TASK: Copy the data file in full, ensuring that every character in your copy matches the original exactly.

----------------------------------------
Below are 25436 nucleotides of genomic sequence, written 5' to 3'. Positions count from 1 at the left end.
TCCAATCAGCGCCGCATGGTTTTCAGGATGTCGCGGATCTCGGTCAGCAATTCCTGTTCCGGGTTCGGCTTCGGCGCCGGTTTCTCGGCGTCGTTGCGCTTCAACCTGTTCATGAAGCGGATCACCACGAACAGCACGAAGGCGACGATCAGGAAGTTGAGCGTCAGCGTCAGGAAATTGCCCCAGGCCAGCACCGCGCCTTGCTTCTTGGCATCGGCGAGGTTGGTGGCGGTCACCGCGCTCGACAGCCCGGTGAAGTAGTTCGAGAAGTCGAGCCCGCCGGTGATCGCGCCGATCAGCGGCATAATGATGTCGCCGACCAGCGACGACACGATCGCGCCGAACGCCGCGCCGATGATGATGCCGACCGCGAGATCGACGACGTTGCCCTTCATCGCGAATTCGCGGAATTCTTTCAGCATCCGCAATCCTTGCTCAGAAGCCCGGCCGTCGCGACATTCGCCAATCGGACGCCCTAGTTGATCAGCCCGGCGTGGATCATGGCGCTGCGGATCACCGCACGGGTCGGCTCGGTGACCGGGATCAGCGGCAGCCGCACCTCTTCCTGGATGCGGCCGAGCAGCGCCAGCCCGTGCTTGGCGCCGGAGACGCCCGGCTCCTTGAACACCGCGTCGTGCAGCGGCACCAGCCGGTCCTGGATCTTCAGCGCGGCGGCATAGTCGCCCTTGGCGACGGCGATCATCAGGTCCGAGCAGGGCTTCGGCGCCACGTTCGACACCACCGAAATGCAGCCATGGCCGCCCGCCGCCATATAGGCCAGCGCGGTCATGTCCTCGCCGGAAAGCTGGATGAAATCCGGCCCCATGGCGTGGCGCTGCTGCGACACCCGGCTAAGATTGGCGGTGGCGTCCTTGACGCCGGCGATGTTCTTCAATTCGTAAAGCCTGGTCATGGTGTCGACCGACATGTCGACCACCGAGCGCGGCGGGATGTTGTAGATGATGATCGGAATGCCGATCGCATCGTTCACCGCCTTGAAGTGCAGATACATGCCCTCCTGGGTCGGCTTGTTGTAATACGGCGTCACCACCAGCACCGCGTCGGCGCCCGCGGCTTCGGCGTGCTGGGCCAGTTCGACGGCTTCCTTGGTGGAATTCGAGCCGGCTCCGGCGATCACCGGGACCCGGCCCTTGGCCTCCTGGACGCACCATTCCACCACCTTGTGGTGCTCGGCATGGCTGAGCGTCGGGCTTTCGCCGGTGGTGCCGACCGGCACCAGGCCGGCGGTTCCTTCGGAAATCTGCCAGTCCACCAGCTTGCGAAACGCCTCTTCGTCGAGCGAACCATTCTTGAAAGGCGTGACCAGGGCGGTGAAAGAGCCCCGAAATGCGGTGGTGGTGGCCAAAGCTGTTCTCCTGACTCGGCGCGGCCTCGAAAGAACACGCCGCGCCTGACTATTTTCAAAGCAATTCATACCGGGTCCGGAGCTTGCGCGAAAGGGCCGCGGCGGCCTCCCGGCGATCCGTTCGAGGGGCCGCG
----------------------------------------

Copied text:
Below are 25436 nucleotides of genomic sequence, written 5' to 3'. Positions count from 1 at the left end.
TCCAATCAGCGCCGCATGGTTTTCAGGATGTCGCGGATCTCGGTCAGCAATTCCTGTTCCGGGTTCGGCTTCGGCGCCGGTTTCTCGGCGTCGTTGCGCTTCAACCTGTTCATGAAGCGGATCACCACGAACAGCACGAAGGCGACGATCAGGAAGTTGAGCGTCAGCGTCAGGAAATTGCCCCAGGCCAGCACCGCGCCTTGCTTCTTGGCATCGGCGAGGTTGGTGGCGGTCACCGCGCTCGACAGCCCGGTGAAGTAGTTCGAGAAGTCGAGCCCGCCGGTGATCGCGCCGATCAGCGGCATAATGATGTCGCCGACCAGCGACGACACGATCGCGCCGAACGCCGCGCCGATGATGATGCCGACCGCGAGATCGACGACGTTGCCCTTCATCGCGAATTCGCGGAATTCTTTCAGCATCCGCAATCCTTGCTCAGAAGCCCGGCCGTCGCGACATTCGCCAATCGGACGCCCTAGTTGATCAGCCCGGCGTGGATCATGGCGCTGCGGATCACCGCACGGGTCGGCTCGGTGACCGGGATCAGCGGCAGCCGCACCTCTTCCTGGATGCGGCCGAGCAGCGCCAGCCCGTGCTTGGCGCCGGAGACGCCCGGCTCCTTGAACACCGCGTCGTGCAGCGGCACCAGCCGGTCCTGGATCTTCAGCGCGGCGGCATAGTCGCCCTTGGCGACGGCGATCATCAGGTCCGAGCAGGGCTTCGGCGCCACGTTCGACACCACCGAAATGCAGCCATGGCCGCCCGCCGCCATATAGGCCAGCGCGGTCATGTCCTCGCCGGAAAGCTGGATGAAATCCGGCCCCATGGCGTGGCGCTGCTGCGACACCCGGCTAAGATTGGCGGTGGCGTCCTTGACGCCGGCGATGTTCTTCAATTCGTAAAGCCTGGTCATGGTGTCGACCGACATGTCGACCACCGAGCGCGGCGGGATGTTGTAGATGATGATCGGAATGCCGATCGCATCGTTCACCGCCTTGAAGTGCAGATACATGCCCTCCTGGGTCGGCTTGTTGTAATACGGCGTCACCACCAGCACCGCGTCGGCGCCCGCGGCTTCGGCGTGCTGGGCCAGTTCGACGGCTTCCTTGGTGGAATTCGAGCCGGCTCCGGCGATCACCGGGACCCGGCCCTTGGCCTCCTGGACGCACCATTCCACCACCTTGTGGTGCTCGGCATGGCTGAGCGTCGGGCTTTCGCCGGTGGTGCCGACCGGCACCAGGCCGGCGGTTCCTTCGGAAATCTGCCAGTCCACCAGCTTGCGAAACGCCTCTTCGTCGAGCGAACCATTCTTGAAAGGCGTGACCAGGGCGGTGAAAGAGCCCCGAAATGCGGTGGTGGTGGCCAAAGCTGTTCTCCTGACTCGGCGCGGCCTCGAAAGAACACGCCGCGCCTGACTATTTTCAAAGCAATTCATACCGGGTCCGGAGCTTGCGCGAAAGGGCCGCGGCGGCCTCCCGGCGATCCGTTCGAGGGGCCGCG